While under the umbrella of the Provost’s Office, the impact of the initiative on the students was front-and-center from the institution’s perspective. How might the program enhance the empathy and well-being of the students who took part in it? How might it complement their studies, humanize their approaches to patients? All of these questions are of course highly relevant and remain fundamental to the program to this day. However, once under the umbrella of Jefferson Elder Care, the impact of the program on the program’s mentors—people with dementia and care partners—was suddenly understood by the institution as every bit as crucial as its impact on the students. (Indeed, without the mentors, the very things that made this program so unique would be lost.) The dignity-preserving, quality-of-life-enhancing priorities inherent to occupational therapy and other rehabilitation sciences similarly infuse this program, even though it is arts-and humanities-based.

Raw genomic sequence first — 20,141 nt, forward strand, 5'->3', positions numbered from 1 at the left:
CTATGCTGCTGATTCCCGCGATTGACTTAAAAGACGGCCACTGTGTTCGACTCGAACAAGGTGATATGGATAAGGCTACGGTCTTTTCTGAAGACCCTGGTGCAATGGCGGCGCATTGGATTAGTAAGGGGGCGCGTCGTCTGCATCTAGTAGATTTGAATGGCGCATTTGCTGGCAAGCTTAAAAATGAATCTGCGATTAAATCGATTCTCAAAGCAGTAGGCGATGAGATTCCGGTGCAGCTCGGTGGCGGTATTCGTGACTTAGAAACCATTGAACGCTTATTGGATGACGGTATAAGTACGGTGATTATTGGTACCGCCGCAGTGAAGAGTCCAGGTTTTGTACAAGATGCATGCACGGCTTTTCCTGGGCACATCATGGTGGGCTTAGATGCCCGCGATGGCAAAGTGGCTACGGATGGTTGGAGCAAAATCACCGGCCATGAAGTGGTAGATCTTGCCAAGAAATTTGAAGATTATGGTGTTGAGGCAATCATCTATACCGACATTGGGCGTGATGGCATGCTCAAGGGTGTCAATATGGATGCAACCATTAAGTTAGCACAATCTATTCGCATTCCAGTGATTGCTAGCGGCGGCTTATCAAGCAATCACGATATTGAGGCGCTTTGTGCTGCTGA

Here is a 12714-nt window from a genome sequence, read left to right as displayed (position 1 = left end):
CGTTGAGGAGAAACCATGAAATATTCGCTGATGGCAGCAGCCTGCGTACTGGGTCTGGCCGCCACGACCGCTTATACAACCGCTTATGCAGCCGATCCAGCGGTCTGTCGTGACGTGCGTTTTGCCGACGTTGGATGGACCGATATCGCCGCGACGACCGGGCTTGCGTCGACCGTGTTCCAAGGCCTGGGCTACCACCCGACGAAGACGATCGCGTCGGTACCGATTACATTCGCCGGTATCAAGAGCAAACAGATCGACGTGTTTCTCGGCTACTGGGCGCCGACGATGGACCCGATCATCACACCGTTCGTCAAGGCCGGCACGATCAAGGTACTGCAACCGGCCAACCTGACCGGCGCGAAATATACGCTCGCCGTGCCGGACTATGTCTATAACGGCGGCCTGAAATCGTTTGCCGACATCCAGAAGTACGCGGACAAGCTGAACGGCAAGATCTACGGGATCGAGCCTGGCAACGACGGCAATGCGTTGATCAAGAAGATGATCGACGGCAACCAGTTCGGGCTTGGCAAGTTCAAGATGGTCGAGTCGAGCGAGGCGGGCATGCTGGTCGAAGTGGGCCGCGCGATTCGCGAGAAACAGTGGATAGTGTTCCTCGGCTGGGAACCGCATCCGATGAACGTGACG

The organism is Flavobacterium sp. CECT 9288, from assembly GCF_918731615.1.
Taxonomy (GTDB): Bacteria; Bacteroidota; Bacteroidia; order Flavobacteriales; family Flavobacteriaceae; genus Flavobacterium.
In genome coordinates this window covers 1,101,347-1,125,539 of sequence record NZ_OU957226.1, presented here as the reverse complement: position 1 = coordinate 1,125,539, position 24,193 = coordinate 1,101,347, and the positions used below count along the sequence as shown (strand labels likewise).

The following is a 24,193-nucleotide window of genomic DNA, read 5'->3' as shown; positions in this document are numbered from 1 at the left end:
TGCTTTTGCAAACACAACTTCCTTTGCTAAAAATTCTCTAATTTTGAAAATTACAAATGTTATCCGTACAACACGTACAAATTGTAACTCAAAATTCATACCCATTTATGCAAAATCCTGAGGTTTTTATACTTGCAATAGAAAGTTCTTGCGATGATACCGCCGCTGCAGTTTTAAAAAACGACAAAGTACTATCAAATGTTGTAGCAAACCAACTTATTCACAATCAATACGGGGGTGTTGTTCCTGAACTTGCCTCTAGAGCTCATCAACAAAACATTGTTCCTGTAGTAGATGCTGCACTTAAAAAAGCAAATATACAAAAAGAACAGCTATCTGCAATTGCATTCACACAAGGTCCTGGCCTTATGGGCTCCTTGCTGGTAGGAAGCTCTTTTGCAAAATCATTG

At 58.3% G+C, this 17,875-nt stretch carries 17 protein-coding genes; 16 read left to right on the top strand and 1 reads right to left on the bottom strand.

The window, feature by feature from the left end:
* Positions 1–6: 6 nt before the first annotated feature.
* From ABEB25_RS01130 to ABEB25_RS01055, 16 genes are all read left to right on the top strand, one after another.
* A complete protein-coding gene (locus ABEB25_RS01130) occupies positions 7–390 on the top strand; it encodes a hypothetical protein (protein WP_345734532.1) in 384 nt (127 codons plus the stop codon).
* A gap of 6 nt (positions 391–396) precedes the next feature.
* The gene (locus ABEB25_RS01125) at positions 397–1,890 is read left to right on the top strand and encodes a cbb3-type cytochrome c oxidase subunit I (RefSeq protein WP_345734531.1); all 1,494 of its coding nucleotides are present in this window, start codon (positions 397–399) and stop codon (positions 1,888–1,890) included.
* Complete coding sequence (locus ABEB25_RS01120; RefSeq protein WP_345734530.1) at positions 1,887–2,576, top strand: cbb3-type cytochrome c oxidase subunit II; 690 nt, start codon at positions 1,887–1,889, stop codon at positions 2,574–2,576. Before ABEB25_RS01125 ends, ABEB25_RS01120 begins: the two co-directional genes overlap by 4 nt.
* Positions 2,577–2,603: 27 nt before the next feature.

Turning Hierarchy Upside-Down
This initiative turns upside-down the historically hierarchical relationship between doctors (or other healthcare providers) and patients with dementia. In this setting, those living with dementia and their families are venerated for the richness of their experiences and their intimate knowledge of navigating illnesses the students know they would not be able to learn about from any other source, in any other way. Here, agency and dignity preservation come together for the mentors, as they find admiring and respectful protégés who want to listen to their life stories and learn from them. Fundamental learning goals for the students include:
- Developing through recurring interactions with program mentors a skill base centering on “being present to/with,” “listening to,” and “learning from” patients.